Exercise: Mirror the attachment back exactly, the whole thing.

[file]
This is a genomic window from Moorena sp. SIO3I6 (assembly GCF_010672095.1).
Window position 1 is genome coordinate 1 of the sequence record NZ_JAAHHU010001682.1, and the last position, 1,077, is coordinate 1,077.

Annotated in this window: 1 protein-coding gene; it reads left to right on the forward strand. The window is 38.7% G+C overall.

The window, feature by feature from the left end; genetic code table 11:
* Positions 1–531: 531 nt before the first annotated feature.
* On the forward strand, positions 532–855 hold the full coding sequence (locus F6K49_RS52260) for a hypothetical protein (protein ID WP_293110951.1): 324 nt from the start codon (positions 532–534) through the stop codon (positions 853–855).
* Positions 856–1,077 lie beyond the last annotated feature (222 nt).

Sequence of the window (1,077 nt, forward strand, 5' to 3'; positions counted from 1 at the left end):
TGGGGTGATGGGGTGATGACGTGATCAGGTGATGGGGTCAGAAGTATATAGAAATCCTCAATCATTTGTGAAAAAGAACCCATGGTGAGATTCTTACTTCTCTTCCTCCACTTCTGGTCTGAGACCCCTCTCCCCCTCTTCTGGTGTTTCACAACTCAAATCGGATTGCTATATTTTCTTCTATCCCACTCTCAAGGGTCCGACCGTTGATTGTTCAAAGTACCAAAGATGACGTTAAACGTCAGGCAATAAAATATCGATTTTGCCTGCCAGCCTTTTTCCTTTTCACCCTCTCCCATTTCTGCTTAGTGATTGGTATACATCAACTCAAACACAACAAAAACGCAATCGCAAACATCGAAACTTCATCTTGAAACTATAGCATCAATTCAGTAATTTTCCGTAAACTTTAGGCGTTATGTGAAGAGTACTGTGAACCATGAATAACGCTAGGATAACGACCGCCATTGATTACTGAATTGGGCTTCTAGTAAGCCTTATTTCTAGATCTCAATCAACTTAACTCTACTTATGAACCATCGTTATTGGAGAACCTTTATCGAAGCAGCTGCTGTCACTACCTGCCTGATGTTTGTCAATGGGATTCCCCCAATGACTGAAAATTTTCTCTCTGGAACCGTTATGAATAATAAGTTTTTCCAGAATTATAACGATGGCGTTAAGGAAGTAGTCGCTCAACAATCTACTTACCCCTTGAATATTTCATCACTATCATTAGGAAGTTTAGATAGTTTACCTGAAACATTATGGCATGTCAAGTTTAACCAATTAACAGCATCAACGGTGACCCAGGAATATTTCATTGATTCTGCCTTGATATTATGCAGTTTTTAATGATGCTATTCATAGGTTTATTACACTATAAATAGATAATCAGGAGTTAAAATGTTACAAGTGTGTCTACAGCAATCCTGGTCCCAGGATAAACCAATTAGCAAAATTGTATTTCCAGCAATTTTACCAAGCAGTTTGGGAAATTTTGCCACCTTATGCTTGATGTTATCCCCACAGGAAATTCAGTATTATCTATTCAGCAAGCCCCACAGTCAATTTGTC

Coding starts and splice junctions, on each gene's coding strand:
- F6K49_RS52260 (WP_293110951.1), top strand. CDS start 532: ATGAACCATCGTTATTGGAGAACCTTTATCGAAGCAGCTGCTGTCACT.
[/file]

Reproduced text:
This is a genomic window from Moorena sp. SIO3I6 (assembly GCF_010672095.1).
Window position 1 is genome coordinate 1 of the sequence record NZ_JAAHHU010001682.1, and the last position, 1,077, is coordinate 1,077.

Annotated in this window: 1 protein-coding gene; it reads left to right on the forward strand. The window is 38.7% G+C overall.

The window, feature by feature from the left end; genetic code table 11:
* Positions 1–531: 531 nt before the first annotated feature.
* On the forward strand, positions 532–855 hold the full coding sequence (locus F6K49_RS52260) for a hypothetical protein (protein ID WP_293110951.1): 324 nt from the start codon (positions 532–534) through the stop codon (positions 853–855).
* Positions 856–1,077 lie beyond the last annotated feature (222 nt).

Sequence of the window (1,077 nt, forward strand, 5' to 3'; positions counted from 1 at the left end):
TGGGGTGATGGGGTGATGACGTGATCAGGTGATGGGGTCAGAAGTATATAGAAATCCTCAATCATTTGTGAAAAAGAACCCATGGTGAGATTCTTACTTCTCTTCCTCCACTTCTGGTCTGAGACCCCTCTCCCCCTCTTCTGGTGTTTCACAACTCAAATCGGATTGCTATATTTTCTTCTATCCCACTCTCAAGGGTCCGACCGTTGATTGTTCAAAGTACCAAAGATGACGTTAAACGTCAGGCAATAAAATATCGATTTTGCCTGCCAGCCTTTTTCCTTTTCACCCTCTCCCATTTCTGCTTAGTGATTGGTATACATCAACTCAAACACAACAAAAACGCAATCGCAAACATCGAAACTTCATCTTGAAACTATAGCATCAATTCAGTAATTTTCCGTAAACTTTAGGCGTTATGTGAAGAGTACTGTGAACCATGAATAACGCTAGGATAACGACCGCCATTGATTACTGAATTGGGCTTCTAGTAAGCCTTATTTCTAGATCTCAATCAACTTAACTCTACTTATGAACCATCGTTATTGGAGAACCTTTATCGAAGCAGCTGCTGTCACTACCTGCCTGATGTTTGTCAATGGGATTCCCCCAATGACTGAAAATTTTCTCTCTGGAACCGTTATGAATAATAAGTTTTTCCAGAATTATAACGATGGCGTTAAGGAAGTAGTCGCTCAACAATCTACTTACCCCTTGAATATTTCATCACTATCATTAGGAAGTTTAGATAGTTTACCTGAAACATTATGGCATGTCAAGTTTAACCAATTAACAGCATCAACGGTGACCCAGGAATATTTCATTGATTCTGCCTTGATATTATGCAGTTTTTAATGATGCTATTCATAGGTTTATTACACTATAAATAGATAATCAGGAGTTAAAATGTTACAAGTGTGTCTACAGCAATCCTGGTCCCAGGATAAACCAATTAGCAAAATTGTATTTCCAGCAATTTTACCAAGCAGTTTGGGAAATTTTGCCACCTTATGCTTGATGTTATCCCCACAGGAAATTCAGTATTATCTATTCAGCAAGCCCCACAGTCAATTTGTC

Coding starts and splice junctions, on each gene's coding strand:
- F6K49_RS52260 (WP_293110951.1), top strand. CDS start 532: ATGAACCATCGTTATTGGAGAACCTTTATCGAAGCAGCTGCTGTCACT.